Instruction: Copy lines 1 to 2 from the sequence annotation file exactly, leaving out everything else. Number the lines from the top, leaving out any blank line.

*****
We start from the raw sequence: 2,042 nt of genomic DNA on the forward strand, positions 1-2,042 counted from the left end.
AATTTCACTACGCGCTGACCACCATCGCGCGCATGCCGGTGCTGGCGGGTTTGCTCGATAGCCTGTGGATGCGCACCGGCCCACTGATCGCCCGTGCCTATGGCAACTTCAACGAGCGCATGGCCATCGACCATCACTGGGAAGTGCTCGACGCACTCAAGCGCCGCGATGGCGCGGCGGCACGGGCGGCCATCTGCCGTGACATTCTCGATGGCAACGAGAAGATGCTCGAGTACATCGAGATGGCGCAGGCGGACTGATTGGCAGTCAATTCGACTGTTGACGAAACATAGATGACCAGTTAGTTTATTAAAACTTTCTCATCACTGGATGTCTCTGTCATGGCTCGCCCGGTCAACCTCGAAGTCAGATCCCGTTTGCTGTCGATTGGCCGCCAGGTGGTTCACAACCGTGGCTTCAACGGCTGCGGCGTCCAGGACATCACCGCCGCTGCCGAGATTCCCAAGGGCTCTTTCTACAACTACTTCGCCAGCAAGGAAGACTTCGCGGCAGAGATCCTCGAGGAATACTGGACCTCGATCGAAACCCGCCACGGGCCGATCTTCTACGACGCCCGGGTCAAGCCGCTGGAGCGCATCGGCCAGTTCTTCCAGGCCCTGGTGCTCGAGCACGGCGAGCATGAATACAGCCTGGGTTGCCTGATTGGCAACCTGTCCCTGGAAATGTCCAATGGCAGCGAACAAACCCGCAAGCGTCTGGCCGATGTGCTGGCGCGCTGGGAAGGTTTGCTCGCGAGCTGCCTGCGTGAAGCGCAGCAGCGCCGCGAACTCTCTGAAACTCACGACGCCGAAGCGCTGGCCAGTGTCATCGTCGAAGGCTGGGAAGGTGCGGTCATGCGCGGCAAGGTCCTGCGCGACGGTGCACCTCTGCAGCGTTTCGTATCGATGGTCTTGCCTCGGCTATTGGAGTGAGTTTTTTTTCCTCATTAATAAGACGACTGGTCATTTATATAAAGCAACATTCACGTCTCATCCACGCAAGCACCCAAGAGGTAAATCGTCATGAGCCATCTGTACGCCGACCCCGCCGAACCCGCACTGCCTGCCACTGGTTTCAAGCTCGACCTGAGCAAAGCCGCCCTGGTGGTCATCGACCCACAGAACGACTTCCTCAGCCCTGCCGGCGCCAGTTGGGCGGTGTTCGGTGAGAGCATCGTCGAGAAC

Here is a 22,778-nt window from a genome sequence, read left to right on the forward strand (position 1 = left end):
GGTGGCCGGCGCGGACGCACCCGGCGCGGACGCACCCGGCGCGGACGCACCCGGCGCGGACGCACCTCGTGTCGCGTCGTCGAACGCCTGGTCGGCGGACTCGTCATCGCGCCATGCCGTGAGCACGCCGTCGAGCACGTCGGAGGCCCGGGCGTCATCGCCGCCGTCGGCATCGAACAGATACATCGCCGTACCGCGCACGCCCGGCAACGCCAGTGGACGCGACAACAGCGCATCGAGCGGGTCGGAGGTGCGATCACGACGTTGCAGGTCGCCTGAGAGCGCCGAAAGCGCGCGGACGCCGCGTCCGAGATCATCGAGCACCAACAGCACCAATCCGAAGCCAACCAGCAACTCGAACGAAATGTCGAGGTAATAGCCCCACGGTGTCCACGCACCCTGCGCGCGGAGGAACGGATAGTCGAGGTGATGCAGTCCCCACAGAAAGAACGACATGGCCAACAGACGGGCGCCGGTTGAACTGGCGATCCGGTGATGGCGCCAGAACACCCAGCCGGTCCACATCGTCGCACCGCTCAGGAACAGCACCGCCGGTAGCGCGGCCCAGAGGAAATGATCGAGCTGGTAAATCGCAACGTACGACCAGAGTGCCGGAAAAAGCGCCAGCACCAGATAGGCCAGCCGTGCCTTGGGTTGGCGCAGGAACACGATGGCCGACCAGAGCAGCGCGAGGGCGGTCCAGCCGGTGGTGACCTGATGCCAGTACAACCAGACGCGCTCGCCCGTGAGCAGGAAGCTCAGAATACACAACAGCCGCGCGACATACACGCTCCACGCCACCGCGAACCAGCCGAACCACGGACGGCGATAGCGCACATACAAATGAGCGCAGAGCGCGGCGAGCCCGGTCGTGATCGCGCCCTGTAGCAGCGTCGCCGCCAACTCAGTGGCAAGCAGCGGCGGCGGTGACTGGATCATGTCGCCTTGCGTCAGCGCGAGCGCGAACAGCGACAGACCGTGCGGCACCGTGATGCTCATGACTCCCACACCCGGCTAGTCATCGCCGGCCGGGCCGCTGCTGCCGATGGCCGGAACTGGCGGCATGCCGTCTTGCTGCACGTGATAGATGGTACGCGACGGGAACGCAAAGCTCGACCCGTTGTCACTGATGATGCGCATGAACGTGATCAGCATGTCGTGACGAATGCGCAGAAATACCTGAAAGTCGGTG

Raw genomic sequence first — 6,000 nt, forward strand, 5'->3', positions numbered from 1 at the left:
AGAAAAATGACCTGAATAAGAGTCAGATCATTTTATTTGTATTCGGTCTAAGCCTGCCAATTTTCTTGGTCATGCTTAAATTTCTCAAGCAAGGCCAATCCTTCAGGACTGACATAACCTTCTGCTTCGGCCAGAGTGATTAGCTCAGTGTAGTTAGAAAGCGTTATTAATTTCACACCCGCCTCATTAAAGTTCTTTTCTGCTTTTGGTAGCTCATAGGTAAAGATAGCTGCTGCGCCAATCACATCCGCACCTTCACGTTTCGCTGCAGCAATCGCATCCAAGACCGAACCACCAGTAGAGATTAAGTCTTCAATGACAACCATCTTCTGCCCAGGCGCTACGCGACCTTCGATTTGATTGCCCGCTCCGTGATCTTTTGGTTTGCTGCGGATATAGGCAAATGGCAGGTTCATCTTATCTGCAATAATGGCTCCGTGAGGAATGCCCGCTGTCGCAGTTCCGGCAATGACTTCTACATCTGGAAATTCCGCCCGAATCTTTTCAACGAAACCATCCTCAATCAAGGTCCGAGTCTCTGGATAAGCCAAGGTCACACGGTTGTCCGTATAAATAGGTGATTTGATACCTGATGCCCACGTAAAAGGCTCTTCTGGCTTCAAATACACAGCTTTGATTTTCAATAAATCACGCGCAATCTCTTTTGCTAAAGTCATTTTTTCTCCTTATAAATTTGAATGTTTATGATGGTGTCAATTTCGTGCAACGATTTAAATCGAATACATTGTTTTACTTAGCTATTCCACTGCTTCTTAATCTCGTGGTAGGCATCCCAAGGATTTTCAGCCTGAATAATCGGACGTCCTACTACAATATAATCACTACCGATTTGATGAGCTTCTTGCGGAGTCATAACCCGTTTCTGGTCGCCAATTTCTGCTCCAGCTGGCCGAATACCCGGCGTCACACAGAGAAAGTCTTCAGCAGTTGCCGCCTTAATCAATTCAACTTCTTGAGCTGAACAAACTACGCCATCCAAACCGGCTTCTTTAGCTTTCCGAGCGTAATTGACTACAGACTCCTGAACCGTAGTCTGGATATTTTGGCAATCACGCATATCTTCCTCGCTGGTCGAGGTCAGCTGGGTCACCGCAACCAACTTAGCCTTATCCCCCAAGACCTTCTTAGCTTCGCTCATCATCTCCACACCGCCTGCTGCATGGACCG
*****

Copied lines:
We start from the raw sequence: 2,042 nt of genomic DNA on the forward strand, positions 1-2,042 counted from the left end.
AATTTCACTACGCGCTGACCACCATCGCGCGCATGCCGGTGCTGGCGGGTTTGCTCGATAGCCTGTGGATGCGCACCGGCCCACTGATCGCCCGTGCCTATGGCAACTTCAACGAGCGCATGGCCATCGACCATCACTGGGAAGTGCTCGACGCACTCAAGCGCCGCGATGGCGCGGCGGCACGGGCGGCCATCTGCCGTGACATTCTCGATGGCAACGAGAAGATGCTCGAGTACATCGAGATGGCGCAGGCGGACTGATTGGCAGTCAATTCGACTGTTGACGAAACATAGATGACCAGTTAGTTTATTAAAACTTTCTCATCACTGGATGTCTCTGTCATGGCTCGCCCGGTCAACCTCGAAGTCAGATCCCGTTTGCTGTCGATTGGCCGCCAGGTGGTTCACAACCGTGGCTTCAACGGCTGCGGCGTCCAGGACATCACCGCCGCTGCCGAGATTCCCAAGGGCTCTTTCTACAACTACTTCGCCAGCAAGGAAGACTTCGCGGCAGAGATCCTCGAGGAATACTGGACCTCGATCGAAACCCGCCACGGGCCGATCTTCTACGACGCCCGGGTCAAGCCGCTGGAGCGCATCGGCCAGTTCTTCCAGGCCCTGGTGCTCGAGCACGGCGAGCATGAATACAGCCTGGGTTGCCTGATTGGCAACCTGTCCCTGGAAATGTCCAATGGCAGCGAACAAACCCGCAAGCGTCTGGCCGATGTGCTGGCGCGCTGGGAAGGTTTGCTCGCGAGCTGCCTGCGTGAAGCGCAGCAGCGCCGCGAACTCTCTGAAACTCACGACGCCGAAGCGCTGGCCAGTGTCATCGTCGAAGGCTGGGAAGGTGCGGTCATGCGCGGCAAGGTCCTGCGCGACGGTGCACCTCTGCAGCGTTTCGTATCGATGGTCTTGCCTCGGCTATTGGAGTGAGTTTTTTTTCCTCATTAATAAGACGACTGGTCATTTATATAAAGCAACATTCACGTCTCATCCACGCAAGCACCCAAGAGGTAAATCGTCATGAGCCATCTGTACGCCGACCCCGCCGAACCCGCACTGCCTGCCACTGGTTTCAAGCTCGACCTGAGCAAAGCCGCCCTGGTGGTCATCGACCCACAGAACGACTTCCTCAGCCCTGCCGGCGCCAGTTGGGCGGTGTTCGGTGAGAGCATCGTCGAGAAC